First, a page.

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Question about flier printing, RGB/CMYK and other issues.

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  • Question about flier printing, RGB/CMYK and other issues.

    Spare a minute for a newbie?

    I'm currently putting together an advertising project for local businesses to advertise on a flier.

    The idea is that businesses submit ads to me, I collate them and pass on the final master file to the printer, to run off 5000 double sided, A5 glossy, 130 gsm fliers. This would happen with new fliers every few months, and to keep costs down I would like for it to be as little work at the design end as possible.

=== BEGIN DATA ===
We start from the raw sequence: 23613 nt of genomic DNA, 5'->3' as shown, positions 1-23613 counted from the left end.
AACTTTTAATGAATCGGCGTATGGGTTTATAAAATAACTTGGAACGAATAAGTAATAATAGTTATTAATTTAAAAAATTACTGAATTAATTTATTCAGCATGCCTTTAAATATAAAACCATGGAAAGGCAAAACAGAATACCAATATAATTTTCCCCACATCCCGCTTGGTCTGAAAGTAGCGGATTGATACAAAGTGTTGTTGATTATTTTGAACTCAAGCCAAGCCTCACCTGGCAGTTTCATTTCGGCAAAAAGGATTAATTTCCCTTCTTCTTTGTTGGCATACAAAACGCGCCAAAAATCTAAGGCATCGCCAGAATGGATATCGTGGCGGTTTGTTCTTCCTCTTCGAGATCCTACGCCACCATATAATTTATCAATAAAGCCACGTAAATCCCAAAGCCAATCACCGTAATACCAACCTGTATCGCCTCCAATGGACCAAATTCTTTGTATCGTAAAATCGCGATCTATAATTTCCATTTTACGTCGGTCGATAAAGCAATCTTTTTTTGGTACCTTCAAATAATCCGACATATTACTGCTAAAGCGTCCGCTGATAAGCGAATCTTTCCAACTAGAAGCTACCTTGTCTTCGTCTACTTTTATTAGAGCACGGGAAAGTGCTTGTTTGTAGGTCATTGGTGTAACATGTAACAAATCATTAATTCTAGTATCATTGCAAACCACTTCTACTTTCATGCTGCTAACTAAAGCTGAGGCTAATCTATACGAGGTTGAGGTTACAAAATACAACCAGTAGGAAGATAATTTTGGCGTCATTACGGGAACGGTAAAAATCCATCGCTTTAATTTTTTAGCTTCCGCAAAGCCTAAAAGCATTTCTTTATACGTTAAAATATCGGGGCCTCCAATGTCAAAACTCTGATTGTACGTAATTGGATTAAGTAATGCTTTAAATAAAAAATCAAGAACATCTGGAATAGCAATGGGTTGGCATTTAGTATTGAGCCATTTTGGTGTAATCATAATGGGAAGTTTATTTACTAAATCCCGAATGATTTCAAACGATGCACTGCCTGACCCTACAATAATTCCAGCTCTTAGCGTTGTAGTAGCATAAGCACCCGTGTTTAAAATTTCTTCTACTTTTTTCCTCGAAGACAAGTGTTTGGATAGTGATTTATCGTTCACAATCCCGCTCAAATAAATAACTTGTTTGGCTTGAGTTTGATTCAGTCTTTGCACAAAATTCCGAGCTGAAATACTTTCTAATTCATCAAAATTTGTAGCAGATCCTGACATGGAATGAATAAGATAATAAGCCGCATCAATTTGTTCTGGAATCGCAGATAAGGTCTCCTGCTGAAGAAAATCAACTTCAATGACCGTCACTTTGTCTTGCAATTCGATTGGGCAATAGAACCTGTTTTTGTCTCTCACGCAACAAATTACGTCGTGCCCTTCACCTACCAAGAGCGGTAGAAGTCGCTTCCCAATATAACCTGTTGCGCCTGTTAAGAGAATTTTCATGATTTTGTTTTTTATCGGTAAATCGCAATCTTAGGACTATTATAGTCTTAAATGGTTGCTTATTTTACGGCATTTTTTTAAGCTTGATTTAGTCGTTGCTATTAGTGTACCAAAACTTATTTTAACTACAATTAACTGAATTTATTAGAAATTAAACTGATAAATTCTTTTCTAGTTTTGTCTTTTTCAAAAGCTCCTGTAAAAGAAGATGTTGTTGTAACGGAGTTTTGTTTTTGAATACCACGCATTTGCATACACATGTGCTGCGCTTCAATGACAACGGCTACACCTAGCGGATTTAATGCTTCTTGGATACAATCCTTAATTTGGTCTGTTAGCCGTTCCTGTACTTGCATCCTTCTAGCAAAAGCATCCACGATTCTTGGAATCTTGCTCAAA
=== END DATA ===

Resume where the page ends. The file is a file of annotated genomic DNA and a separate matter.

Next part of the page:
I'm not a full-time professional graphics dude, although I have had quite a few adverts that I've designed printed professionally, so I know the general processes.

    I have always just submitted a master which is a merged graphic file (Tiff usually), with all the text included as part of the image. Oh, and since I use Paint Shop Pro, it's submitted in RGB, and the printers convert it to CMYK.

    So I'm planning to ask advertisers to provide:

    1 single graphic
    size ___ x____
    300 dpi
    *.tif format only

    But I don't know whether I should be asking for RGB or CMYK.

    Obviously, I suspect that PSP will have trouble reading a CMYK file, but I also don't know if asking for RGB could cause potential problems with reproduction. It's imperative that text is clear when it gets printed, but I'm not too concerned about exact colour reproduction.